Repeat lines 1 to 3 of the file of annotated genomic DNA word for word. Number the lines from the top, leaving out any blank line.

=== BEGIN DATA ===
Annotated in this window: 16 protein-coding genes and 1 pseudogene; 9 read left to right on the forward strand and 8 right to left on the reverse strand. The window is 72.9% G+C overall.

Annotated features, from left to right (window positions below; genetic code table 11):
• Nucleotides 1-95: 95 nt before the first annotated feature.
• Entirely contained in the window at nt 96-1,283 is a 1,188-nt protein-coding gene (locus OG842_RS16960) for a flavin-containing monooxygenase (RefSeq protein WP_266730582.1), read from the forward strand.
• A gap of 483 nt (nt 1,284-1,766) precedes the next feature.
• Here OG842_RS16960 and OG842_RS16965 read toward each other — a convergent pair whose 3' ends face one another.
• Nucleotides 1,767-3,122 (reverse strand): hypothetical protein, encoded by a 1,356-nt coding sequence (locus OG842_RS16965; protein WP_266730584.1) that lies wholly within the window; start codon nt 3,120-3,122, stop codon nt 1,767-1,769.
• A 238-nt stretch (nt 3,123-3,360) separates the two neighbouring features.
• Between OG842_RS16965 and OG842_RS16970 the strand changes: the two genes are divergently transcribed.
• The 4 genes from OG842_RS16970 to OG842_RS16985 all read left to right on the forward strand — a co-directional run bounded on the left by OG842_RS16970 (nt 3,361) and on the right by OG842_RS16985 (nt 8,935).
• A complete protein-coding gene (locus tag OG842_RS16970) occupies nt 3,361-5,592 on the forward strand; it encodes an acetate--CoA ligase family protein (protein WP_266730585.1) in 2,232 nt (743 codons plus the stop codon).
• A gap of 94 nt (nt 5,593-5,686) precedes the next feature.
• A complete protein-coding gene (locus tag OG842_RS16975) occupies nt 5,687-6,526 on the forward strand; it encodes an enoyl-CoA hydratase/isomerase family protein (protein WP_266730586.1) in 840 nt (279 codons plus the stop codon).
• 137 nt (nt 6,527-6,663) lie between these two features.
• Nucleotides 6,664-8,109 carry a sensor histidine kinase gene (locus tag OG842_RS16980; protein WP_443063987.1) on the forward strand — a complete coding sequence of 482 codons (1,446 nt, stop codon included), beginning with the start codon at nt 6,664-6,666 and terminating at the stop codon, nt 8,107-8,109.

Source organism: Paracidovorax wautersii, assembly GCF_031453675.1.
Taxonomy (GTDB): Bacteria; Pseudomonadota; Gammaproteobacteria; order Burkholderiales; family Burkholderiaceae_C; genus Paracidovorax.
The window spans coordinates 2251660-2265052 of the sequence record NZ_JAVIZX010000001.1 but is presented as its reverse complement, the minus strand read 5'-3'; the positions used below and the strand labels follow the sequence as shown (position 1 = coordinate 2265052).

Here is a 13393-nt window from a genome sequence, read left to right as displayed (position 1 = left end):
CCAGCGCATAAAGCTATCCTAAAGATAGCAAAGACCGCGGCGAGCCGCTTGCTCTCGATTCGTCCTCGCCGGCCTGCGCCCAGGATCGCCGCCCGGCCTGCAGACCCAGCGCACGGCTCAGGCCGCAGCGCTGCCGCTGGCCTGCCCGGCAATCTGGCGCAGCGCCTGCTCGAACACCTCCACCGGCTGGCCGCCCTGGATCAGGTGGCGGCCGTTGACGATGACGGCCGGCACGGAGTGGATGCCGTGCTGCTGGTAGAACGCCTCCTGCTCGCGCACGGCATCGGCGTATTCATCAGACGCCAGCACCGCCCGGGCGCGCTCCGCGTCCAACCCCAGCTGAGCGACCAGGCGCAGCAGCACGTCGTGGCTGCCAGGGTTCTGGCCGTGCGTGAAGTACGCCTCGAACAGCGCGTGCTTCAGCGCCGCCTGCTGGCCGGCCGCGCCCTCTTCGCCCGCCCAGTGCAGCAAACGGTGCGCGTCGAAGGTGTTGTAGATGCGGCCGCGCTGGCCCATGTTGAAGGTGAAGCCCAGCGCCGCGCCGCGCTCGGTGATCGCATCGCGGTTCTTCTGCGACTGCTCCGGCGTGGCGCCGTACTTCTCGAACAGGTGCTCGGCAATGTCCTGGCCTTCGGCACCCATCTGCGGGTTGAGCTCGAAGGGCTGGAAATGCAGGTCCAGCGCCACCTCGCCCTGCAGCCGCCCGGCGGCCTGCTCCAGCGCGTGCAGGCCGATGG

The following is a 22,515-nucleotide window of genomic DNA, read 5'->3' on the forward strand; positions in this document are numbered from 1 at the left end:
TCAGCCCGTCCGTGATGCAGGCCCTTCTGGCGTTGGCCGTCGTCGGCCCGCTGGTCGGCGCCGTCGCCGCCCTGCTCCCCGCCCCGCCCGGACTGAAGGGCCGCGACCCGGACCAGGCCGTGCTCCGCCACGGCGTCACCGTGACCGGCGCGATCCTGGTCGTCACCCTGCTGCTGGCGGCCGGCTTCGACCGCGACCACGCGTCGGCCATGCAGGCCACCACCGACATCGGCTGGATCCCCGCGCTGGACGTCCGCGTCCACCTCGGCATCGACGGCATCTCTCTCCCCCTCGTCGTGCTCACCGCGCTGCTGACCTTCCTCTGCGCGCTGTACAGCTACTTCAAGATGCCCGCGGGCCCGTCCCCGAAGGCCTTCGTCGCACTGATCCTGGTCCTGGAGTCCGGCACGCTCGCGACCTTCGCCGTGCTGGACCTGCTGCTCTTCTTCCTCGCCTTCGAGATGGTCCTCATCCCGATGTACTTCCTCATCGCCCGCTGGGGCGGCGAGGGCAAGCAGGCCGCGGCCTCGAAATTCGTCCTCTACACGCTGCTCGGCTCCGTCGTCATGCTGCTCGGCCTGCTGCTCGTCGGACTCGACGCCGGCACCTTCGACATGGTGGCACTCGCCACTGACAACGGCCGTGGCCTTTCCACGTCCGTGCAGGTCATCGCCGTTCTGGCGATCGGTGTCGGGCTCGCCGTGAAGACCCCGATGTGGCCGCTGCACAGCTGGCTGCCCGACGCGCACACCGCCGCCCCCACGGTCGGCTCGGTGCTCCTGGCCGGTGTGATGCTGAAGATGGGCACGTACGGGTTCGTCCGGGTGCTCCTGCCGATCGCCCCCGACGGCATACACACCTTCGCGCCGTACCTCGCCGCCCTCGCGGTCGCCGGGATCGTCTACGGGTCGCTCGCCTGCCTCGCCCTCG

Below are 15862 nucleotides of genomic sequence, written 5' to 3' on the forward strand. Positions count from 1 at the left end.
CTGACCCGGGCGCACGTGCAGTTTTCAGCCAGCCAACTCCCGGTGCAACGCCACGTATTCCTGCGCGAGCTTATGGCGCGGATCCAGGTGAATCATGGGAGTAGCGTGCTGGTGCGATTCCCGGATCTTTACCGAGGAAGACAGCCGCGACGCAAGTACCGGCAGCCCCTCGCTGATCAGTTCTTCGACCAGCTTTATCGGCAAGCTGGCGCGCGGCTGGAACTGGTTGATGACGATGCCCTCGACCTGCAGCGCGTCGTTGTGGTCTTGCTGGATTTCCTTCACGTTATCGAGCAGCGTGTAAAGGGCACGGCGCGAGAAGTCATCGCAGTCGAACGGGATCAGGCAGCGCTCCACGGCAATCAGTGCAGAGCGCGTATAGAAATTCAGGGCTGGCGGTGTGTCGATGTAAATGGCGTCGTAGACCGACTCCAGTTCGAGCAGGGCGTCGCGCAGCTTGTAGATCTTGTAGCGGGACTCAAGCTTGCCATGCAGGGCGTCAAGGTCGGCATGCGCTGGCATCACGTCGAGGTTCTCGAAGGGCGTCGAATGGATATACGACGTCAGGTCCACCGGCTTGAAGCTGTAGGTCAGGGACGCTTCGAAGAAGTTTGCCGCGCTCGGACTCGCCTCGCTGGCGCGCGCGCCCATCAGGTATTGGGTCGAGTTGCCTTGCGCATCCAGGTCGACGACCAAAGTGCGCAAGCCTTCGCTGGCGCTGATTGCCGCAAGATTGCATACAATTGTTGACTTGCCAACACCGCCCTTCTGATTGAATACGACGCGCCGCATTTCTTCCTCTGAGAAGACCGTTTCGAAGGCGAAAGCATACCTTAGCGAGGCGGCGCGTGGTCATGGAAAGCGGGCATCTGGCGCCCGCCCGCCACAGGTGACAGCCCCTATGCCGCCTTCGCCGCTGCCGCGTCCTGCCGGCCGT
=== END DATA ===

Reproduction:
Annotated in this window: 16 protein-coding genes and 1 pseudogene; 9 read left to right on the forward strand and 8 right to left on the reverse strand. The window is 72.9% G+C overall.

Annotated features, from left to right (window positions below; genetic code table 11):
• Nucleotides 1-95: 95 nt before the first annotated feature.